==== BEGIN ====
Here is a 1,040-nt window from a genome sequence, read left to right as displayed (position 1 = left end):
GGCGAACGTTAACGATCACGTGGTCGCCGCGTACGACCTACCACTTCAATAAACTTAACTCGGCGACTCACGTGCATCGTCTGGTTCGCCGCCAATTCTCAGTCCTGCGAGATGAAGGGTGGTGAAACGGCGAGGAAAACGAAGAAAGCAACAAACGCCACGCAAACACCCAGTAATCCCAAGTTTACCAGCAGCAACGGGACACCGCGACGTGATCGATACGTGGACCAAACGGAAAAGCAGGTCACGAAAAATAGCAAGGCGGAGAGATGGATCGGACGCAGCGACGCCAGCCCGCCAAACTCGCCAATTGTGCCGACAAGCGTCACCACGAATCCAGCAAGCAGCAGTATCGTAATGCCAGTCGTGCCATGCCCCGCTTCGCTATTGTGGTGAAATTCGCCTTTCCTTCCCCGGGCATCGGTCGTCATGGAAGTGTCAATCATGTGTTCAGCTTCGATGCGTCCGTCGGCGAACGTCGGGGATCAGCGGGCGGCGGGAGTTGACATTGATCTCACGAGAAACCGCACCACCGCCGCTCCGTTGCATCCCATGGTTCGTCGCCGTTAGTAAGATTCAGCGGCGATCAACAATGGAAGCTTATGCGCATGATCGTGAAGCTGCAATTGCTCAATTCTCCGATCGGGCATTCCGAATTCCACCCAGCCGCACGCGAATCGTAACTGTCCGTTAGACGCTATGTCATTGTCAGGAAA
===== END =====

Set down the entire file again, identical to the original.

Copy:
Here is a 1,040-nt window from a genome sequence, read left to right as displayed (position 1 = left end):
GGCGAACGTTAACGATCACGTGGTCGCCGCGTACGACCTACCACTTCAATAAACTTAACTCGGCGACTCACGTGCATCGTCTGGTTCGCCGCCAATTCTCAGTCCTGCGAGATGAAGGGTGGTGAAACGGCGAGGAAAACGAAGAAAGCAACAAACGCCACGCAAACACCCAGTAATCCCAAGTTTACCAGCAGCAACGGGACACCGCGACGTGATCGATACGTGGACCAAACGGAAAAGCAGGTCACGAAAAATAGCAAGGCGGAGAGATGGATCGGACGCAGCGACGCCAGCCCGCCAAACTCGCCAATTGTGCCGACAAGCGTCACCACGAATCCAGCAAGCAGCAGTATCGTAATGCCAGTCGTGCCATGCCCCGCTTCGCTATTGTGGTGAAATTCGCCTTTCCTTCCCCGGGCATCGGTCGTCATGGAAGTGTCAATCATGTGTTCAGCTTCGATGCGTCCGTCGGCGAACGTCGGGGATCAGCGGGCGGCGGGAGTTGACATTGATCTCACGAGAAACCGCACCACCGCCGCTCCGTTGCATCCCATGGTTCGTCGCCGTTAGTAAGATTCAGCGGCGATCAACAATGGAAGCTTATGCGCATGATCGTGAAGCTGCAATTGCTCAATTCTCCGATCGGGCATTCCGAATTCCACCCAGCCGCACGCGAATCGTAACTGTCCGTTAGACGCTATGTCATTGTCAGGAAA